13. I simultaneously agree and disagree with both of you. You are correct that our arguments should come from reasoned, well thought out lines of logic, and anyone speaking about them should be able to explain these lines of logic at the drop of a hat. HOWEVER…

    The hysterics and the emotion-filled rhetorical blasting work. Look at how vehemently the followers of the talking heads just cheer every time the tough talk starts. I say that a good speaker for this cause should be able to go to a more educated audience with logic and reasoning, but when dealing with talking heads and the largest parts of the public, should be capable of leveraging the emotional argument toward swaying their view to his.

    Basically use the techniques the media uses as a necessary evil to push your well-reasoned agenda. Don’t appear as a robot driven only by logic (though it may well be your thinking underneath), but a warm, feeling human being connected to the audience’s concerns, emotions, and desires.

  14. He’s an advertising guy. He sold a product. He used really old propaganda tricks to do it. Sorry, that’s just the way I saw it at the time and how I see it now. He’s still trying to sell products. That’s why it doesn’t make sense or seem coherent. It’s why we have a fearmongering catfood commission going after social security the same way Bush/Cheney did.

  15. I teach narrative and I have been seriously concerned that the Administration does not understand how to create, control, and propagate a narrative.

    They have a good sense of policy and they are trying to do a good job. But connecting with the American people is not the same as thoroughly developing policy and covering agenda points.

    They need to determine what their narrative is (this includes having a set of values they can clearly explain and apply consistently). Then they need to understand each and every public appearance as pedagogy. They must teach the narrative, and everyone must participate: unified message.

    You know when your narrative has cut through the noise machine because you can measure it. How often are your phrases and ideas and values repeated in the media? Measure, measure, and pick the appropriate values. Then repeat, repeat, repeat. Don’t move on until your metrics are hit.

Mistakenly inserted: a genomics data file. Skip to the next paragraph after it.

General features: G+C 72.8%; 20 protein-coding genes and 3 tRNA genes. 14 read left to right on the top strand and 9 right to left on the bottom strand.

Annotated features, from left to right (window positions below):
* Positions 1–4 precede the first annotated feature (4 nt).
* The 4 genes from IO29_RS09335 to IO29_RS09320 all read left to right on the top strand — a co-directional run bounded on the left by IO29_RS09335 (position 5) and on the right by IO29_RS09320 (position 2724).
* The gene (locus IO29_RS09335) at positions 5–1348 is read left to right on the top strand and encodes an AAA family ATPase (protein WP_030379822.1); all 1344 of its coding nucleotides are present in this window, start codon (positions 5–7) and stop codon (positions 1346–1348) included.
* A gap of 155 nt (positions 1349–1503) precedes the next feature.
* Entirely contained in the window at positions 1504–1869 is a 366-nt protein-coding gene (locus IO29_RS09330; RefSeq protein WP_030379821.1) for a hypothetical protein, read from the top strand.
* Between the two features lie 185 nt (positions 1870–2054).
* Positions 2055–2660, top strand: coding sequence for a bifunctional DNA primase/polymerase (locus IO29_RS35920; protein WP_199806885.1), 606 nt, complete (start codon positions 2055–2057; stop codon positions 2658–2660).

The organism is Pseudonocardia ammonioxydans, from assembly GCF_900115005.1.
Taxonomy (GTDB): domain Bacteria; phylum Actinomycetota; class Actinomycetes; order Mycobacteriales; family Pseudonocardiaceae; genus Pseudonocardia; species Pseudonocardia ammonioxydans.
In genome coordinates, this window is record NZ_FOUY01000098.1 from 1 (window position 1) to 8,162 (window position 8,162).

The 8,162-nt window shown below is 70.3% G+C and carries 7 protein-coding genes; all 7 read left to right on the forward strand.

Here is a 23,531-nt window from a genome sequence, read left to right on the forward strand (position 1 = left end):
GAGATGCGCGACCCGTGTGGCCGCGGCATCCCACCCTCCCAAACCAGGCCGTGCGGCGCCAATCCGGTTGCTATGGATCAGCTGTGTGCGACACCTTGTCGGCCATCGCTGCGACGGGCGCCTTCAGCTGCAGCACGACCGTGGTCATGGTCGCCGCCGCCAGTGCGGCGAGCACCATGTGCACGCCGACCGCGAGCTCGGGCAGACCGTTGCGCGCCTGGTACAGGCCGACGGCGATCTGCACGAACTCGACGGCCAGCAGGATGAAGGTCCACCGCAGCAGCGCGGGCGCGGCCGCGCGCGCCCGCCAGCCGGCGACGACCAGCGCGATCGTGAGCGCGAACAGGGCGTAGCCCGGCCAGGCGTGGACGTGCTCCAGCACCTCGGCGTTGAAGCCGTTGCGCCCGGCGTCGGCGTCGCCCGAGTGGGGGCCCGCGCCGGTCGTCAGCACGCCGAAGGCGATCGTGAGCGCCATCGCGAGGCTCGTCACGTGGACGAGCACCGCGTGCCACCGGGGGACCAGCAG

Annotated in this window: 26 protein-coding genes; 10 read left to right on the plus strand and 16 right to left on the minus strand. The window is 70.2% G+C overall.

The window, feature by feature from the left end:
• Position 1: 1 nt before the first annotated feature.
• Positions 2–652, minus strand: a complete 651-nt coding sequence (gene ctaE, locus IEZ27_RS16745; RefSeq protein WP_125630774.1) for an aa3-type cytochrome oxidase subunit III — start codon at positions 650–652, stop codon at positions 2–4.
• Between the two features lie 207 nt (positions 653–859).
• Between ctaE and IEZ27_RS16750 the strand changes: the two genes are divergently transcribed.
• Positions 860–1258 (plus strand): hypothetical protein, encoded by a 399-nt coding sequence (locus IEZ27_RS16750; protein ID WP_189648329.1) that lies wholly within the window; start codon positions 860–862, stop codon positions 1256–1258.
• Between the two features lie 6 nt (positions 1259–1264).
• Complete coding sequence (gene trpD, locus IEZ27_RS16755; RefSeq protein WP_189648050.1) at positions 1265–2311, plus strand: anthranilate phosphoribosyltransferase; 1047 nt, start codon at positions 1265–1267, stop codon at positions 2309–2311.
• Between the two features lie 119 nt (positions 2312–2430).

16. Here’s what scares me. I don’t think unemployed are slakers or parasites, but I do think our education system (and the political incentives that shape it) have for decades supported way too many people studying arts, history, language rather than math, science, business, economics. While there are always exceptions to the rule, most gradutes are woefully unequiped to enter the workforce and compete in an increasingly competitive (and fluid) global market. If you ask me, that’s the root of the problem.

  17. lark wrote:

    “I teach narrative and I have been seriously concerned that the Administration does not understand how to create, control, and propagate a narrative.”

    Despite their appearance, it is difficult to instil such subtle virtues in creatures who are essentially human sharks, they treat you as either foe, food, or to be avoided.

  18. I agree with Simon’s assessment about Axelrod. My worry is that they are all like that. Larry Summers cannot articulate a vision and a clear narrative either and he is supposed to be the brightest economist around. Romer is the only one worth listening to.

  19. Utter nonsense. It’s absurd that people can still espouse such ignorance so late in the game.

    Read this for the latest–and by “latest,” I mean the most recent of countless examples–word on why facts are utterly useless in political debate, whether they are true or not.

    How facts backfire
    Researchers discover a surprising threat to democracy: our brains

    I hope you are not in charge of sales for your organization. If so, the next time you are out droning through another fifty-page PowerPoint of product features that clearly “proves” your offering is better, your fellow employees should get busy registering for unemployment.

  20. Could it be that maybe, just maybe, Axelrod Obama and the entire team do not possess a real understanding of the private sector and what makes the US economy hum (e.g. small businesses)? Reading the comments the prevailing opinion seems to be Obama et al have good to great ideas, they just can’t seem to express them sufficiently well enough for the country to understand.

    I don’t think that’s the case at all. I think you have in Axelrod, Obama et al a group of largely academics or career government bureaucrats who do not individually or collectively understand (or, perhaps, care) how jobs are created in this country. Blame the banks, blame Bush, blame a lack of communicating things right….not going to work when what is truly needed is a long hard stare in the WH mirror.

    The economy is stalling because small/medium sized businesses are not hiring…in large part because they are anticipating higher healthcare costs, higher taxes, more redistributionist policies from Washington, making the marginal cost of that next tool & die machine or employee greater than they want to take on at present. It’s really quite simple.

    Get out of the ivory towers and talk to as many small and mid-sized business owners would be my advice to everyone.